You can define your own table for the Compose key: create a file called
.XCompose in your home directory. You'll need to define the whole table (you can't just add your definitions to the system default, you have to copy the system default into your file if you want it).
You'll find the system default table in
/usr/share/X11/locale/en_US.UTF-8/Compose on Debian and Ubuntu and in a similar location on other unices. The format should be reasonably straightforward; a typical definition looks like these:
<dead_acute> <a> : "á" aacute # a dead key: press Dead_acute then A to insert "á"
<Multi_key> <acute> <a> : "á" aacute # Press Compose, ', A to insert "á"
<Multi_key> <g> <a> : "α" U03B1 # 03B1 is the hexadecimal code of "α"
<Multi_key> <M> <A> : "∀" U2200 # 2200 is the hexadecimal code of "∀"
<Multi_key> <minus> <greater> : "→" U2192
<Multi_key> <bar> <minus> <greater> : "↦" U21A6
ASCII characters and a few others have symbolic names; you'll find these names in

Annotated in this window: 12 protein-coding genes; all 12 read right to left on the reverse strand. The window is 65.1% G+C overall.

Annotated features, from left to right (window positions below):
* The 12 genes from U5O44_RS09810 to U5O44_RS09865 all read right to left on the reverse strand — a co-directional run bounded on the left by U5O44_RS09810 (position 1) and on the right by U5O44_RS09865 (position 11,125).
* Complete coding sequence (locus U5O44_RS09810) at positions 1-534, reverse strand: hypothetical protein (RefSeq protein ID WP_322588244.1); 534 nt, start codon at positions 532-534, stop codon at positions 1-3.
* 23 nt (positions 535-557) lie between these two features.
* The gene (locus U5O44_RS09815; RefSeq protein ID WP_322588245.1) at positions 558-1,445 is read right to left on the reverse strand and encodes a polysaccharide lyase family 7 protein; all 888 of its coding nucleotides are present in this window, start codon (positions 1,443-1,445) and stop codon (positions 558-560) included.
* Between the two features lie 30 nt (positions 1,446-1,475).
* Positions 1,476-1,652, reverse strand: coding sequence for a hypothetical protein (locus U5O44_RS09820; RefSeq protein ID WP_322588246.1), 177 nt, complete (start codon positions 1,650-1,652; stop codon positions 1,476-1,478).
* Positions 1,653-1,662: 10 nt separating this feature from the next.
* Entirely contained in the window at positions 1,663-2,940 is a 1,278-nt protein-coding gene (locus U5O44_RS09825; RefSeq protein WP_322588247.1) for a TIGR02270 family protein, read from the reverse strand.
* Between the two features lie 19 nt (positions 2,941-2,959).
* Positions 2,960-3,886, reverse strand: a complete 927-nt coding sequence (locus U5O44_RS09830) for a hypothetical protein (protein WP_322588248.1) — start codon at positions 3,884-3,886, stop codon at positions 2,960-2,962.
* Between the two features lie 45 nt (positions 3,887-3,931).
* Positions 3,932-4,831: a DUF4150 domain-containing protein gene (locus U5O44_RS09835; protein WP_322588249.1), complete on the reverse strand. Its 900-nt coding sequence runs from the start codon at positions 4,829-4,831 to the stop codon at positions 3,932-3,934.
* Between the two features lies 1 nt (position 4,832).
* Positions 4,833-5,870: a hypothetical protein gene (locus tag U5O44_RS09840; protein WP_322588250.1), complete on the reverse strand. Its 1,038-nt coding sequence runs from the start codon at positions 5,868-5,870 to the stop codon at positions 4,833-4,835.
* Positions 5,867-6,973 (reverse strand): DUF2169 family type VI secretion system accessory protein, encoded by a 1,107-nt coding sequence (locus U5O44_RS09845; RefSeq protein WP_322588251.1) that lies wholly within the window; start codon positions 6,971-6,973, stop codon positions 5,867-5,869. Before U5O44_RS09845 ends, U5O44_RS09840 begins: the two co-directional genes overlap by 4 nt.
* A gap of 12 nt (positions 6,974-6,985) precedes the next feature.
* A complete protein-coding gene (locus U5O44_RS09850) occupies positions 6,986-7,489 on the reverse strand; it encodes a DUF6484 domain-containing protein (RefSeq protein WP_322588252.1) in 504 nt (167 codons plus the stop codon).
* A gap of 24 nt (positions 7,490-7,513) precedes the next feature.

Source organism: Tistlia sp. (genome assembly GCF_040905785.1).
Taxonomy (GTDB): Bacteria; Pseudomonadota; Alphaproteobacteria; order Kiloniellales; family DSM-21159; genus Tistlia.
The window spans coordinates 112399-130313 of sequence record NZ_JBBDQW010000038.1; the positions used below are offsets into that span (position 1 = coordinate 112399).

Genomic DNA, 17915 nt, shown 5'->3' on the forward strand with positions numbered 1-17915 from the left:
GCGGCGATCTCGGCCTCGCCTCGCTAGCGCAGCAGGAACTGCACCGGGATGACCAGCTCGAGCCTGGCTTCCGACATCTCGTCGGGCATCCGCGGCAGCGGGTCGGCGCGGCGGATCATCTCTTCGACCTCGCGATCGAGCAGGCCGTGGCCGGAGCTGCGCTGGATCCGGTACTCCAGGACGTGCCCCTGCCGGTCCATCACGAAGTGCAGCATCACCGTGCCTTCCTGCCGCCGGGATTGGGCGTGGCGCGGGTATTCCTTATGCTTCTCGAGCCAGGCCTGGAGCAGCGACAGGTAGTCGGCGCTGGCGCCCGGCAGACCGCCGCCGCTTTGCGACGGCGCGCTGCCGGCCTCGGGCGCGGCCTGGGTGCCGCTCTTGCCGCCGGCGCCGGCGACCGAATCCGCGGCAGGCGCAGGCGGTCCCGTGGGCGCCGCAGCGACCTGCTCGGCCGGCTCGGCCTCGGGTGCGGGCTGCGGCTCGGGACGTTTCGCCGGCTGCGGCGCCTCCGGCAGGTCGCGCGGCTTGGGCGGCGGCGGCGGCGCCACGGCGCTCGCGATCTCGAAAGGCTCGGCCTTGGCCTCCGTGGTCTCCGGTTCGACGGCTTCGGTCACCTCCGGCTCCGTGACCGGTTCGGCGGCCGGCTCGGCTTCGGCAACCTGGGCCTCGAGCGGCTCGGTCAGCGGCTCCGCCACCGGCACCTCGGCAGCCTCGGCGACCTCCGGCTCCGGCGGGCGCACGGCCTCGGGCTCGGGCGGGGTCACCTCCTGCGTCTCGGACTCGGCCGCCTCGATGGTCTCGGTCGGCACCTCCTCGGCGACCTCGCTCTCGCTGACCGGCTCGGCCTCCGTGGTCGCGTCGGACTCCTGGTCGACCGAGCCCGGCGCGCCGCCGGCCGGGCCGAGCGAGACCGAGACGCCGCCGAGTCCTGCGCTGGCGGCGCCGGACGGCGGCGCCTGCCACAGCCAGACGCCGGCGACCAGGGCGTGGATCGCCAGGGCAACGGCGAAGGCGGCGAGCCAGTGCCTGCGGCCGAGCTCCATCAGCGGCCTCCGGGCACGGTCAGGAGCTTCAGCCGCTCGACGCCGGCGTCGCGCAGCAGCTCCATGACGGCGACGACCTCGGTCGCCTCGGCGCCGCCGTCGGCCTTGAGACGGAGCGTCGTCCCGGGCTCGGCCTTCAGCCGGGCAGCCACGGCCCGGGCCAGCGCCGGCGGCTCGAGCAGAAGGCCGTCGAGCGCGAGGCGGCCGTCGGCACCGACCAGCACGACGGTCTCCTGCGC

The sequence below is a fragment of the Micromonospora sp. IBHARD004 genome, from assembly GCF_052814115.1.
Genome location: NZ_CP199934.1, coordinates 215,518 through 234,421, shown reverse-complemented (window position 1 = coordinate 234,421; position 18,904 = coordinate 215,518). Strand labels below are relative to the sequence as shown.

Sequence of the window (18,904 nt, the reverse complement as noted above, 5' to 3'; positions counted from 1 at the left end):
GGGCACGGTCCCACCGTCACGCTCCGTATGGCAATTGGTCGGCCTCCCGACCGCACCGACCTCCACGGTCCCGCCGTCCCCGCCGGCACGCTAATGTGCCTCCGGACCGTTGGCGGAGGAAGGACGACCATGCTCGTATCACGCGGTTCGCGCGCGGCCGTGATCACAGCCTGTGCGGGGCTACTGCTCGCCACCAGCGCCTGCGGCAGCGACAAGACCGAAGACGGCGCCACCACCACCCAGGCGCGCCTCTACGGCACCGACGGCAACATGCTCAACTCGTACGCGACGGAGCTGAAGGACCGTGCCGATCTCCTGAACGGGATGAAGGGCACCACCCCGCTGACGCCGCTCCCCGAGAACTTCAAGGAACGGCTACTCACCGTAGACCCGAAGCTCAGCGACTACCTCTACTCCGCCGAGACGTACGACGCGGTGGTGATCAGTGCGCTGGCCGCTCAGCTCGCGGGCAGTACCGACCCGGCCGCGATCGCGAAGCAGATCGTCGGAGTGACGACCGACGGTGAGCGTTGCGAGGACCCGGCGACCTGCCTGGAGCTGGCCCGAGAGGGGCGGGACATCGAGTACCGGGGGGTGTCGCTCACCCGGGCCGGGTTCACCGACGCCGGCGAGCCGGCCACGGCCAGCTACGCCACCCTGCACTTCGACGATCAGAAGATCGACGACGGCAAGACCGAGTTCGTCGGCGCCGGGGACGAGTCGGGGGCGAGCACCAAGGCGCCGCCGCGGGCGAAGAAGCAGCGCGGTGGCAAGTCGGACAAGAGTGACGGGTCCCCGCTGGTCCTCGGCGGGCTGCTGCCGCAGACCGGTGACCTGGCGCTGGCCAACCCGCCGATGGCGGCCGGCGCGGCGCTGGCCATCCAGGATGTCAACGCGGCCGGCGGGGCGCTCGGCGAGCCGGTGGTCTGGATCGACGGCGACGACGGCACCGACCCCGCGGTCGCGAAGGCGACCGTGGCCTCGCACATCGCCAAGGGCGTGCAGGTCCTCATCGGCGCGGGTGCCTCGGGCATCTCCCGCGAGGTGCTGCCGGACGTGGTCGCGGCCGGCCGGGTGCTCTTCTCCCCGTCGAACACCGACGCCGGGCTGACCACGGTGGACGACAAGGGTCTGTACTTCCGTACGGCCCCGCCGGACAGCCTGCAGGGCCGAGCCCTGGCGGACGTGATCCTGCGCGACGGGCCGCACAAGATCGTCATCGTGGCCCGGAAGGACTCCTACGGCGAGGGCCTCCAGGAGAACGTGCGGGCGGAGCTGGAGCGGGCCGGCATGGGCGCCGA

/usr/include/X11/keysymdef.h. For example,
keysymdef.h contains the line
#define XK_minus 0x002d and 2d is the hexadecimal code of
You can have sequences of more than two characters, like
|-> in the example above. Note that if you define a compose sequence for
|->, you can't have another for
If you prefer AltGr+key₁ʹ, key₂ to Compose, key₁, key₂ then you can bind AltGr+key₁ʹ to a dead key with xmodmap. It's not necessarily a blessing, and note that you are limited to the dead key names listed in
For characters that you don't use often enough to remember a key sequence anyway, you can use KCharSelect (or its Gnome equivalet GUCharMap). Or do what mathematicians are used to doing, which is type in \LaTeX.